I think there are hints as to why an agreement is hard to reach at the website for the Center of Media and Democracy, at their new site http://www.alecexposed.org on the wide influence of the American Legislative Exchange Council (ALEC), and in articles by John Nichols and Wendell Potter at The Nation and http://www.commondreams.org.

    ALEC – a “nonpartisan” body – has written some 800 pieces of boilerplace legislation that they entrust to members of the legislatures of every state for passage. We have 10-15 identified ALEC members in the legislature, but there are probably more, and we’ve seen them introduce ALEC bills one after another.

    We would already have seen one big ALEC goal pass into law — the death of collective bargaining for public unions, plus reductions in pay, health care and retirement benements — if we had elected ALEC member Tom Emmer as governor.

  8. Submitted by Kristin Neises on 07/18/2011 - 01:22 pm.

    to #3, Bill: That’s too funny! My thoughts exactly. I feel like the Republicans would like to snap their fingers or twitch their noses so all the poor, stupid, needy people would just go away, never to return! And because I predominantly vote Democrat, I’m considered lazy, stupid, jobless, and expendible. I tell ya, no one, and that includes the super-rich in MN, the top 2%, is going away any too soon. I just see the poor getting poorer, the “dumb” possibly not ever having a chance to get smart, and the needy crying out even louder for help. I am so thankful I am healthy, able to work (very hard, I might add), and able to pay my share of taxes to help take care of those who can’t or don’t speak up, esp. the disabled, in addition to having a wonderful State to call home. Thanks to my Creator.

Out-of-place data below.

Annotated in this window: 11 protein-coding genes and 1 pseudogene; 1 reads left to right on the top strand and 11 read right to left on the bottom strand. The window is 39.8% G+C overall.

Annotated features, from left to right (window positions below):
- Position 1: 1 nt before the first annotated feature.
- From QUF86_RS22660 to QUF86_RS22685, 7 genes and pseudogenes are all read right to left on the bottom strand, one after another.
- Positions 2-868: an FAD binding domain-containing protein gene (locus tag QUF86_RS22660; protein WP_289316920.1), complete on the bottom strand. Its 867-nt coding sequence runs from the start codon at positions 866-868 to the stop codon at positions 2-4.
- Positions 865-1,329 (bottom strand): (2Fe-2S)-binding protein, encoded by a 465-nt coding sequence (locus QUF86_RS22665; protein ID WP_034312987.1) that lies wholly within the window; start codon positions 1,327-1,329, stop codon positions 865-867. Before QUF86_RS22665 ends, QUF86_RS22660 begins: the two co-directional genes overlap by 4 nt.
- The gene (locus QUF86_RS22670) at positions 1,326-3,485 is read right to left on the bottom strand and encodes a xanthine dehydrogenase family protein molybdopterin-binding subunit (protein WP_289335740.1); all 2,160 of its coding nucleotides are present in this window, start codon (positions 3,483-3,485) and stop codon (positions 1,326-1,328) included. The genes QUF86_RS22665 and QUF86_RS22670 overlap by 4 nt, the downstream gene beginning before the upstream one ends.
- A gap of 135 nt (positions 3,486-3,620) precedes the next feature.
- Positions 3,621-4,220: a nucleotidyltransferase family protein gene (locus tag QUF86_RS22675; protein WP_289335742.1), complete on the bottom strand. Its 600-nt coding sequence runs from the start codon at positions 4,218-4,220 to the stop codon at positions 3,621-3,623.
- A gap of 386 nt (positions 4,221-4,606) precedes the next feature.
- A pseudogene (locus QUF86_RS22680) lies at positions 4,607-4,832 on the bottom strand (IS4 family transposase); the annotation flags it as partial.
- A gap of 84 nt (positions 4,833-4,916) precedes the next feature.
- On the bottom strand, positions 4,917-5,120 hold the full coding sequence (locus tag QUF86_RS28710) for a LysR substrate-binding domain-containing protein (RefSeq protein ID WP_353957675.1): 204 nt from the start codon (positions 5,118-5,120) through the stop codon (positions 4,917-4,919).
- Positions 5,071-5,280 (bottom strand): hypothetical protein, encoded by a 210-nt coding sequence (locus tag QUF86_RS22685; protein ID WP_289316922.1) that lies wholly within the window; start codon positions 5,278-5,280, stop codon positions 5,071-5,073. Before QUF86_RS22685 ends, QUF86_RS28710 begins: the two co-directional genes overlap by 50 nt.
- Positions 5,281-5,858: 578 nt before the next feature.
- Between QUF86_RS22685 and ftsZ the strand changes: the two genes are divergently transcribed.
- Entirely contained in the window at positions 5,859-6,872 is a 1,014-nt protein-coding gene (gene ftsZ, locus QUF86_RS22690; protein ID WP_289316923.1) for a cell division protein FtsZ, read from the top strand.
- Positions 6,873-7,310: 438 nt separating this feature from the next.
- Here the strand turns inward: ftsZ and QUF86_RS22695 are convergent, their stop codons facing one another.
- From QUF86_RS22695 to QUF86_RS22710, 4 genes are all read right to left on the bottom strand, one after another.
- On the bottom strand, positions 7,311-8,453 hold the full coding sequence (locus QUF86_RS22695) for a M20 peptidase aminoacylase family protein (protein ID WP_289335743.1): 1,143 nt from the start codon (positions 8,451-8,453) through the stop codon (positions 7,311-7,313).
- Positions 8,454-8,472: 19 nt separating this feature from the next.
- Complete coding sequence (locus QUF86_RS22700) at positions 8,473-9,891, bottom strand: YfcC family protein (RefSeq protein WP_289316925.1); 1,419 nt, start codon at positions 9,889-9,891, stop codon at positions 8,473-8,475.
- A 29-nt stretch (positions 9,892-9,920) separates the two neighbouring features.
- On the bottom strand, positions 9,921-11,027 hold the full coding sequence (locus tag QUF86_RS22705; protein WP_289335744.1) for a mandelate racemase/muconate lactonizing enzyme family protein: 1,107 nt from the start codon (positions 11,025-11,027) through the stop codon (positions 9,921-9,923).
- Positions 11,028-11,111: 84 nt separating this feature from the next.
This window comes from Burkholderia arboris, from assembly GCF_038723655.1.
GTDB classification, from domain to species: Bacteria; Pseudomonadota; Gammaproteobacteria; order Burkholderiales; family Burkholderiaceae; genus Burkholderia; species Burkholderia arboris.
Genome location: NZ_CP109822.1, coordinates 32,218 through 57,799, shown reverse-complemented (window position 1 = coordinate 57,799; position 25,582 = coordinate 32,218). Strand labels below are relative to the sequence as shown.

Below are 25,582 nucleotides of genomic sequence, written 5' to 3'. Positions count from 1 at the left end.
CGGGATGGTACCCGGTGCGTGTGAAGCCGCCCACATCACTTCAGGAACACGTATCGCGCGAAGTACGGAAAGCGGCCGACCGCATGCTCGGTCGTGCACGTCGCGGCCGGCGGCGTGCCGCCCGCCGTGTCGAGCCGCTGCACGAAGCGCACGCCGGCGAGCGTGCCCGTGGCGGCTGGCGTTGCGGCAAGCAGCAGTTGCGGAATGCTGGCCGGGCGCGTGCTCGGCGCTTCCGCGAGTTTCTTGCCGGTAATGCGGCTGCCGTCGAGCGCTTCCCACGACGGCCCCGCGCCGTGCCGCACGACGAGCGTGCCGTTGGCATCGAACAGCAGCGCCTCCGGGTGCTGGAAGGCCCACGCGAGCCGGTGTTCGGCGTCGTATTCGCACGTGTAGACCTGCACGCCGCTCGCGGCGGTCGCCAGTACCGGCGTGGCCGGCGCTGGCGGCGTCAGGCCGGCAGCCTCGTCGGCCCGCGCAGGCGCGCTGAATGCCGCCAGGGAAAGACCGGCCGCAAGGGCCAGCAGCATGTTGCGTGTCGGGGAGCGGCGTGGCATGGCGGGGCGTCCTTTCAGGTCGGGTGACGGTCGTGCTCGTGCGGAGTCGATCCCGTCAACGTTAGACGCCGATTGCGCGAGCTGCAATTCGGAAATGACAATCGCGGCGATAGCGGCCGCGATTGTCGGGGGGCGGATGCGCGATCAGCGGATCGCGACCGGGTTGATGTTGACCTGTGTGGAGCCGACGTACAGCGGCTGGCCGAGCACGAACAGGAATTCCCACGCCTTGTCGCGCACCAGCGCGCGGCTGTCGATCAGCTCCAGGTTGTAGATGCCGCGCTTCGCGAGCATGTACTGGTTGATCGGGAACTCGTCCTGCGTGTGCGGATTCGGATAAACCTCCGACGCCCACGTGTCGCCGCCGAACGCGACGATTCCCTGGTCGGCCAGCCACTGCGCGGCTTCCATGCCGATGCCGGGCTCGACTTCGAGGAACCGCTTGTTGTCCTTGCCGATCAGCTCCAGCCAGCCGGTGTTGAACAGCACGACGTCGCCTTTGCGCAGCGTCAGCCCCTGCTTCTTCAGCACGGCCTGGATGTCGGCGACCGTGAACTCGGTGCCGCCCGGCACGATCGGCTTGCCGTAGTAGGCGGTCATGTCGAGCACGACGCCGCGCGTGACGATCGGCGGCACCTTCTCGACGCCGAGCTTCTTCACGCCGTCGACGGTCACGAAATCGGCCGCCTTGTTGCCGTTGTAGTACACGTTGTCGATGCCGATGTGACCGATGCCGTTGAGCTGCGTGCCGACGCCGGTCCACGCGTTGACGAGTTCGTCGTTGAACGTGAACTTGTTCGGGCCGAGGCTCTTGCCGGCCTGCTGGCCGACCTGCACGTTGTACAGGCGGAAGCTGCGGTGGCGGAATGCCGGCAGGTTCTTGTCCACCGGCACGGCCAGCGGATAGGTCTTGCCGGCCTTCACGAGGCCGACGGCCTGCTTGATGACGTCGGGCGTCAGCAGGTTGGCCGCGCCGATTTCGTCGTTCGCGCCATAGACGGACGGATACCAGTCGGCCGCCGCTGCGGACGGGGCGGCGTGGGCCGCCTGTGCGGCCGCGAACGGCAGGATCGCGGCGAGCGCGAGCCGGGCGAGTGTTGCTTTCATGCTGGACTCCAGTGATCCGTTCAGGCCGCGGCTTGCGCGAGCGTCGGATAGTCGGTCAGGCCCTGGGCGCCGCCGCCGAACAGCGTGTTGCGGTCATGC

9. Submitted by Ginny Martin on 07/18/2011 - 04:20 pm.

    Bernice
    Who are the ALEC members? And which among them is up for re-election in 2012?

  10. Submitted by Steve Titterud on 07/18/2011 - 09:28 pm.

    I’ve got the solution!

    Why not set up racinos at a new Vikings stadium, and what the heck – on the theory that if you’re gonna hang for a lamb, you might as well steal a sheep – let’s get a whorehouse going at the new stadium, too!

    Tax the Vikings, tax the racino, tax the johns, tax the whores, too!

    Whoops! I always forget “not a penny more”, so let me re-phrase that…

    – assess caught-red-handed-in-the-public-coffer “fees” to the Vikings,
    – the racinos, of course, will have to pay galloping “fees”,
    – the johns can pay zipper “fees”,
    – and the whores can pay a getting-off-your-feet “fee”!

    Now this is a plan the Republicans can support wholeheartedly – not only does it tax (Whoops, dang it, there I go again!) that is, I mean, assess “fees” for things that involve some kind of sinful conduct or other, but they’ve bought off on this whole “fee” logic in the past. They might have even signed a pledge to never stand in the way of a “fee”, for all I know.